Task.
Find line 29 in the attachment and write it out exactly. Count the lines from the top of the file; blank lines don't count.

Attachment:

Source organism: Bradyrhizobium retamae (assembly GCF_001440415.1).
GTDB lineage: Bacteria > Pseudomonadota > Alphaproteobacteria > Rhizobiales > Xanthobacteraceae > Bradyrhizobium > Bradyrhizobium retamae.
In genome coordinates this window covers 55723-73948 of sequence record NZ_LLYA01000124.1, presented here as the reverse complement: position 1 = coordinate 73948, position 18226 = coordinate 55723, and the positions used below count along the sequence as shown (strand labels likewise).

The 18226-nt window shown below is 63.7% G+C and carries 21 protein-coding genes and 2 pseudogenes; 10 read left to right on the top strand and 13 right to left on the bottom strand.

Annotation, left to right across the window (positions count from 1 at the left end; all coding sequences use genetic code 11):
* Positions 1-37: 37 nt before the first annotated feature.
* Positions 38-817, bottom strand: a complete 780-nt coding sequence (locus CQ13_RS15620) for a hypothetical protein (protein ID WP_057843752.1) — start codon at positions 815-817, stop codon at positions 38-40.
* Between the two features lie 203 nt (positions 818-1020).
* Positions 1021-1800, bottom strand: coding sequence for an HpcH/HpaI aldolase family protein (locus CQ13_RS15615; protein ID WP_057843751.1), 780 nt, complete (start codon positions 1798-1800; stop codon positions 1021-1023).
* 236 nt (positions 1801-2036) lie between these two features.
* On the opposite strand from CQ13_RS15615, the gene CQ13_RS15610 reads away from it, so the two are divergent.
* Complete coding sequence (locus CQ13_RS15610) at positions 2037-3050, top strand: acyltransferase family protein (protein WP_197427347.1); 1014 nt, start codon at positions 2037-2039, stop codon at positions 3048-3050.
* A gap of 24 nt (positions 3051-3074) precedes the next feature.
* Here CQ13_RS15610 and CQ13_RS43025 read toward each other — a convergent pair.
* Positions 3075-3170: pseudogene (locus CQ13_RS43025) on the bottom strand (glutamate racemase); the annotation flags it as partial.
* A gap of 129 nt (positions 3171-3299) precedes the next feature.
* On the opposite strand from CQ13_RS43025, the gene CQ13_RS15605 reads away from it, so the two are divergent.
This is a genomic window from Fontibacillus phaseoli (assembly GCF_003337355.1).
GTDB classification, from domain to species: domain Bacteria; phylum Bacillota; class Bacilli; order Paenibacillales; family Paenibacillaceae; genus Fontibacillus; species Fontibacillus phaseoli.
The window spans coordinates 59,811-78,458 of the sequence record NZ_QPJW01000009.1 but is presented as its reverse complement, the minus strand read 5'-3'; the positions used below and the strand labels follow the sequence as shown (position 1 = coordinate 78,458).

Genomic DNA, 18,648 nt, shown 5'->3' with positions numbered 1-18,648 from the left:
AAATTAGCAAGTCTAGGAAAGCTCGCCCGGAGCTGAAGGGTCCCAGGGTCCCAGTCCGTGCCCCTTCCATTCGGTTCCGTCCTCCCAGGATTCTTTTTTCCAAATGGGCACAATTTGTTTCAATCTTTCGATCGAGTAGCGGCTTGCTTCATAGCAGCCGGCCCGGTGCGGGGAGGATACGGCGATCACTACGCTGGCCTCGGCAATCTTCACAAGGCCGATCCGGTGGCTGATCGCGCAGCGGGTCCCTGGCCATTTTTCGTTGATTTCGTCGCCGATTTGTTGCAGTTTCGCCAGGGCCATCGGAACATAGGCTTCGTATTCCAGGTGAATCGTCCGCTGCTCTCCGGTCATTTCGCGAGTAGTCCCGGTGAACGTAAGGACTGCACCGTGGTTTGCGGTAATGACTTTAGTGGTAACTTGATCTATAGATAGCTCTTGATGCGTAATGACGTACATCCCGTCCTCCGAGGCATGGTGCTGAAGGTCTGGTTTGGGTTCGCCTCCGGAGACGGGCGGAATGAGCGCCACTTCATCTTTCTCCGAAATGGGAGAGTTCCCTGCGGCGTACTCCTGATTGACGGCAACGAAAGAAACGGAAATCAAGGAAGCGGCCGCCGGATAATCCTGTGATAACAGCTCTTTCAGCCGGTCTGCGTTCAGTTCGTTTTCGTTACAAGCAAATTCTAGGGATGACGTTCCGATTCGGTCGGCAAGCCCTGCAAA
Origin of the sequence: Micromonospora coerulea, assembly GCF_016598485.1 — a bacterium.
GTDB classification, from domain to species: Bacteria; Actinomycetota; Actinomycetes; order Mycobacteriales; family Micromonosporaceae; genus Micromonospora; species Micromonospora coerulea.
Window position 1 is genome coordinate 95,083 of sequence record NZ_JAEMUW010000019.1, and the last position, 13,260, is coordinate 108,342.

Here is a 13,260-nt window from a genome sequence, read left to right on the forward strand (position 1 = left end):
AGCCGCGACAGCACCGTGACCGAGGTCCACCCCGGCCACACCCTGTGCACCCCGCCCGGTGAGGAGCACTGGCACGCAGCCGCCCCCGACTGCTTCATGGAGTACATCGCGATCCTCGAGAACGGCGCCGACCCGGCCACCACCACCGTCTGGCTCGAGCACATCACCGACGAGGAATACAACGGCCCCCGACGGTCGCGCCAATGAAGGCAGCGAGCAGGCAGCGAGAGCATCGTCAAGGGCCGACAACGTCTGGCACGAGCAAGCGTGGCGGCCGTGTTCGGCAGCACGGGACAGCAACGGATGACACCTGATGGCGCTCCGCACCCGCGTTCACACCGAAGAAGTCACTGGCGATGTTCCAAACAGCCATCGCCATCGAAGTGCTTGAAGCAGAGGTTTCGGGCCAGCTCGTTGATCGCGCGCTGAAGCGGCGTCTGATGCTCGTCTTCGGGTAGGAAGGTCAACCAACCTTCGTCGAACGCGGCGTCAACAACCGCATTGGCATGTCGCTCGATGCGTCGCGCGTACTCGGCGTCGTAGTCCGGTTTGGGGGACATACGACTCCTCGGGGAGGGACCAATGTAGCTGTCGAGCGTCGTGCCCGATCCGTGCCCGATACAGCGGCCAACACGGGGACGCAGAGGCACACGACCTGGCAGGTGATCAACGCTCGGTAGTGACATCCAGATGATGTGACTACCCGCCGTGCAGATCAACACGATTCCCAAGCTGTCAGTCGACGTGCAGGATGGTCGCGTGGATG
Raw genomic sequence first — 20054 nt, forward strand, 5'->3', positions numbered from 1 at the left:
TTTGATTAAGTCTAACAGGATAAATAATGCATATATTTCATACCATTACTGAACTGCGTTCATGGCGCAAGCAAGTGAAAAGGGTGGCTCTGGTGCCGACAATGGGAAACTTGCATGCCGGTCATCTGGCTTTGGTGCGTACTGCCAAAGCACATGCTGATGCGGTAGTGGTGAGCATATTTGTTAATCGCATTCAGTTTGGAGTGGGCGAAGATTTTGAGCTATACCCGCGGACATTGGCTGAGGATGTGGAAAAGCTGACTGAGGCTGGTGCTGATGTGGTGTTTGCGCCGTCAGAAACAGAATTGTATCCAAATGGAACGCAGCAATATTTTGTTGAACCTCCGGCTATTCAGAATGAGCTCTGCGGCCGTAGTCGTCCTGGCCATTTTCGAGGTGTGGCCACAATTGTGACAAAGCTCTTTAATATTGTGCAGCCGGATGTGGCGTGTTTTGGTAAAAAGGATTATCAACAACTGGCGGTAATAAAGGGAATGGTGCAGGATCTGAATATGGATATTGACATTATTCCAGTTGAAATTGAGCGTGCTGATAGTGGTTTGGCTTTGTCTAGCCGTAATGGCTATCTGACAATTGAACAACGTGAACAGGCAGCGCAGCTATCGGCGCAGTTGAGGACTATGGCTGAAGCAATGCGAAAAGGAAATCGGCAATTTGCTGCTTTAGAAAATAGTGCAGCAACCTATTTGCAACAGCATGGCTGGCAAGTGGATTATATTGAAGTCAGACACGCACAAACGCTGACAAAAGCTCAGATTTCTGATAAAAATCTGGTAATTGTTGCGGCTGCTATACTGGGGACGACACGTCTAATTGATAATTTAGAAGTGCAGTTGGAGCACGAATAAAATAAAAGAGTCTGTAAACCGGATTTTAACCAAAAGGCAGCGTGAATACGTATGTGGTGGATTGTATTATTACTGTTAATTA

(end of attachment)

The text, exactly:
TTTGATTAAGTCTAACAGGATAAATAATGCATATATTTCATACCATTACTGAACTGCGTTCATGGCGCAAGCAAGTGAAAAGGGTGGCTCTGGTGCCGACAATGGGAAACTTGCATGCCGGTCATCTGGCTTTGGTGCGTACTGCCAAAGCACATGCTGATGCGGTAGTGGTGAGCATATTTGTTAATCGCATTCAGTTTGGAGTGGGCGAAGATTTTGAGCTATACCCGCGGACATTGGCTGAGGATGTGGAAAAGCTGACTGAGGCTGGTGCTGATGTGGTGTTTGCGCCGTCAGAAACAGAATTGTATCCAAATGGAACGCAGCAATATTTTGTTGAACCTCCGGCTATTCAGAATGAGCTCTGCGGCCGTAGTCGTCCTGGCCATTTTCGAGGTGTGGCCACAATTGTGACAAAGCTCTTTAATATTGTGCAGCCGGATGTGGCGTGTTTTGGTAAAAAGGATTATCAACAACTGGCGGTAATAAAGGGAATGGTGCAGGATCTGAATATGGATATTGACATTATTCCAGTTGAAATTGAGCGTGCTGATAGTGGTTTGGCTTTGTCTAGCCGTAATGGCTATCTGACAATTGAACAACGTGAACAGGCAGCGCAGCTATCGGCGCAGTTGAGGACTATGGCTGAAGCAATGCGAAAAGGAAATCGGCAATTTGCTGCTTTAGAAAATAGTGCAGCAACCTATTTGCAACAGCATGGCTGGCAAGTGGATTATATTGAAGTCAGACACGCACAAACGCTGACAAAAGCTCAGATTTCTGATAAAAATCTGGTAATTGTTGCGGCTGCTATACTGGGGACGACACGTCTAATTGATAATTTAGAAGTGCAGTTGGAGCACGAATAAAATAAAAGAGTCTGTAAACCGGATTTTAACCAAAAGGCAGCGTGAATACGTATGTGGTGGATTGTATTATTACTGTTAATTA